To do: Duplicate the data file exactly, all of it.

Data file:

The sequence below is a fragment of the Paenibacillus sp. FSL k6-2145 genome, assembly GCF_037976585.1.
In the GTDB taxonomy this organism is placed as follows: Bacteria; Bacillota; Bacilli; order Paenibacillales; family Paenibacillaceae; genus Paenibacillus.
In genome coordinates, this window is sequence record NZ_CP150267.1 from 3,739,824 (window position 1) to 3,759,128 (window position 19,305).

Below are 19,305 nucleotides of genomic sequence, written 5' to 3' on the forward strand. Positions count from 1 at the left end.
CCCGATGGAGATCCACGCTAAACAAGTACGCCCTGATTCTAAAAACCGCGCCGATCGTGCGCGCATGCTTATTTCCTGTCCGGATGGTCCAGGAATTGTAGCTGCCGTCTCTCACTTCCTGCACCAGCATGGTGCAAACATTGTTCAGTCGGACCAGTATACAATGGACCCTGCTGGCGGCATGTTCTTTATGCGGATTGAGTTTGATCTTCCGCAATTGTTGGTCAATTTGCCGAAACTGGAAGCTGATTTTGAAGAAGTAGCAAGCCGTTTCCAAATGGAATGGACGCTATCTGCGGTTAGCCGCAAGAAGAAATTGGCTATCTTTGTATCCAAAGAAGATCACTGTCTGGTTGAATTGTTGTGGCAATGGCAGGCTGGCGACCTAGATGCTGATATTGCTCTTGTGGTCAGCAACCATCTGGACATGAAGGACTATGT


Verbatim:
The sequence below is a fragment of the Paenibacillus sp. FSL k6-2145 genome, assembly GCF_037976585.1.
In the GTDB taxonomy this organism is placed as follows: Bacteria; Bacillota; Bacilli; order Paenibacillales; family Paenibacillaceae; genus Paenibacillus.
In genome coordinates, this window is sequence record NZ_CP150267.1 from 3,739,824 (window position 1) to 3,759,128 (window position 19,305).

Below are 19,305 nucleotides of genomic sequence, written 5' to 3' on the forward strand. Positions count from 1 at the left end.
CCCGATGGAGATCCACGCTAAACAAGTACGCCCTGATTCTAAAAACCGCGCCGATCGTGCGCGCATGCTTATTTCCTGTCCGGATGGTCCAGGAATTGTAGCTGCCGTCTCTCACTTCCTGCACCAGCATGGTGCAAACATTGTTCAGTCGGACCAGTATACAATGGACCCTGCTGGCGGCATGTTCTTTATGCGGATTGAGTTTGATCTTCCGCAATTGTTGGTCAATTTGCCGAAACTGGAAGCTGATTTTGAAGAAGTAGCAAGCCGTTTCCAAATGGAATGGACGCTATCTGCGGTTAGCCGCAAGAAGAAATTGGCTATCTTTGTATCCAAAGAAGATCACTGTCTGGTTGAATTGTTGTGGCAATGGCAGGCTGGCGACCTAGATGCTGATATTGCTCTTGTGGTCAGCAACCATCTGGACATGAAGGACTATGT